James Blumstein has posted this draft on SSRN (forthcoming, Rutgers Law Journal). Here is the abstract:
In the opening sentence of her opinion for the Court in Shaw v. Reno, the North Carolina racial gerrymander case, Justice O’Connor observed that the case “involve[d] two of the most complex and sensitive issues” that the Supreme Court has had to confront: “the meaning of the constitutional ‘right’ to vote, and the propriety of race based state legislation designed to benefit members of historically disadvantaged racial minority groups.” Had she stopped there, Justice O’Connor would have had consensus within the Court. But she went on to grapple with these issues and has spurred further discussion and debate about race and voting rights–a topic that had already gained political center stage when President Clinton withdrew his nomination of Professor Lani Guinier to serve as Assistant Attorney General for Civil Rights.
This article will analyze and evaluate Shaw in its doctrinal context and then examine some still unresolved questions. The Supreme Court’s resolution of those issues will eventually determine whether Shaw is an analytically significant and doctrinally influential case or whether it reflects a response to a unique set of substantive and procedural circumstances that are non-replicable.
The article begins in Section II with a discussion of the procedural context of the Shaw case and a consideration of the substantive and practical implications of the district court’s decision. In Section III, the article then examines the nature of the plaintiffs’ claim by explaining the race nondiscrimination paradigm, concluding that the Court was correct in holding that vote dilution and race discrimination are analytically distinct theories with independent lines of case law supporting each one. The precedent-oriented dissent of Justice White is analyzed and critiqued in depth. The conclusion is that Justice White erroneously conflates the vote dilution and the race discrimination lines of cases.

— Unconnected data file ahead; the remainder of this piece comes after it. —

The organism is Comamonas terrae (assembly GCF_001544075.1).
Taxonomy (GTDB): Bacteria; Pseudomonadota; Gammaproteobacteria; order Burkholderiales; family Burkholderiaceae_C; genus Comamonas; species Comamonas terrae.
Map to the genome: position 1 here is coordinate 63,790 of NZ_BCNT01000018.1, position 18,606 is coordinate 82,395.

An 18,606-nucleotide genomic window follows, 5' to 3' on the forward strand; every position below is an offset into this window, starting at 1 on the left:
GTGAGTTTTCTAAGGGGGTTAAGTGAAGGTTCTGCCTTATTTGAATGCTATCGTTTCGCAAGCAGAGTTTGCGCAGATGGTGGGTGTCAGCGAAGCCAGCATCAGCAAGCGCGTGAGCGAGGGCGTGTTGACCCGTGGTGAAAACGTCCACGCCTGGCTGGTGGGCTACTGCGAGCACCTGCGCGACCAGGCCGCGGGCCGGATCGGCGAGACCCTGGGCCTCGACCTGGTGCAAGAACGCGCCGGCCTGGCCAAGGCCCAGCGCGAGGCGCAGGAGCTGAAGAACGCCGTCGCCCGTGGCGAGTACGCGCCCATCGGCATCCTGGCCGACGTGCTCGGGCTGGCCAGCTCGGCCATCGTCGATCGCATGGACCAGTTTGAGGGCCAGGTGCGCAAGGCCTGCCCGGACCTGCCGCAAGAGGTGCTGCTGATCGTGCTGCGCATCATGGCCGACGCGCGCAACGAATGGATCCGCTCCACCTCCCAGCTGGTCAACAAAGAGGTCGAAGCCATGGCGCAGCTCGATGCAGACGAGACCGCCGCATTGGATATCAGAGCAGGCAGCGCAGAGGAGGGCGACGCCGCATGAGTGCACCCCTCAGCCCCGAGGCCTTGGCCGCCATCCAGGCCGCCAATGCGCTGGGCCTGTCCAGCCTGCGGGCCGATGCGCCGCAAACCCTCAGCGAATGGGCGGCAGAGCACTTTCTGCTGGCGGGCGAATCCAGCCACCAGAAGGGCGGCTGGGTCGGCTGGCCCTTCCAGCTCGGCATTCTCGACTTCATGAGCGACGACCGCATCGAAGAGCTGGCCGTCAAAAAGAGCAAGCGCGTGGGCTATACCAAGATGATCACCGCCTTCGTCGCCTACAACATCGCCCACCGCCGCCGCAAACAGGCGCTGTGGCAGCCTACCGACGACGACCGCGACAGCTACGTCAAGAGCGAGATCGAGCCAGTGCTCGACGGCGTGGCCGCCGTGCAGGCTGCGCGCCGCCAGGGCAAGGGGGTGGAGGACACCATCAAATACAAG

The principle-oriented dissent of Justice Souter is examined in detail and found to be both intellectually honest and substantively startling. Justice Souter argued that race-based Equal Protection claims involving districting should be treated differently than the same claims in other contexts. His rationale for this categorical approach was that race cannot be avoided in legislative districting, and the use of race does not disadvantage any individual because of race. The article concludes that Justice Souter’s approach is excessively tolerant of the use of race and in considerable tension with the nondiscrimination principles emanating from Brown. Further, Justice Souter’s observation that race is customarily a part of the districting process does not explain why that fact, if such it be, should be constitutionally legitimized. To the extent that Justice Souter’s views were influenced by his understanding of the Voting Rights Act, the article concludes that neither Section 5 nor Section 2 of that Act supports Justice Souter’s analysis.
Finally, in Section IV, the article examines five issues left unresolved by Shaw. It concludes that Shaw cannot sensibly and with doctrinal integrity be limited to weird districts. Under the principle of racial reciprocity, it concludes, any intentional use of race should trigger strict scrutiny unless government can show that the same districting decision would have been taken in the absence of racial considerations. The article concludes by considering how the Shaw compelling interest. standard should be applied, analyzing the nature of an appropriate “compelling interest,” how the “narrow tailoring” inquiry should be addressed, and how the burden of proof should be allocated under strict scrutiny.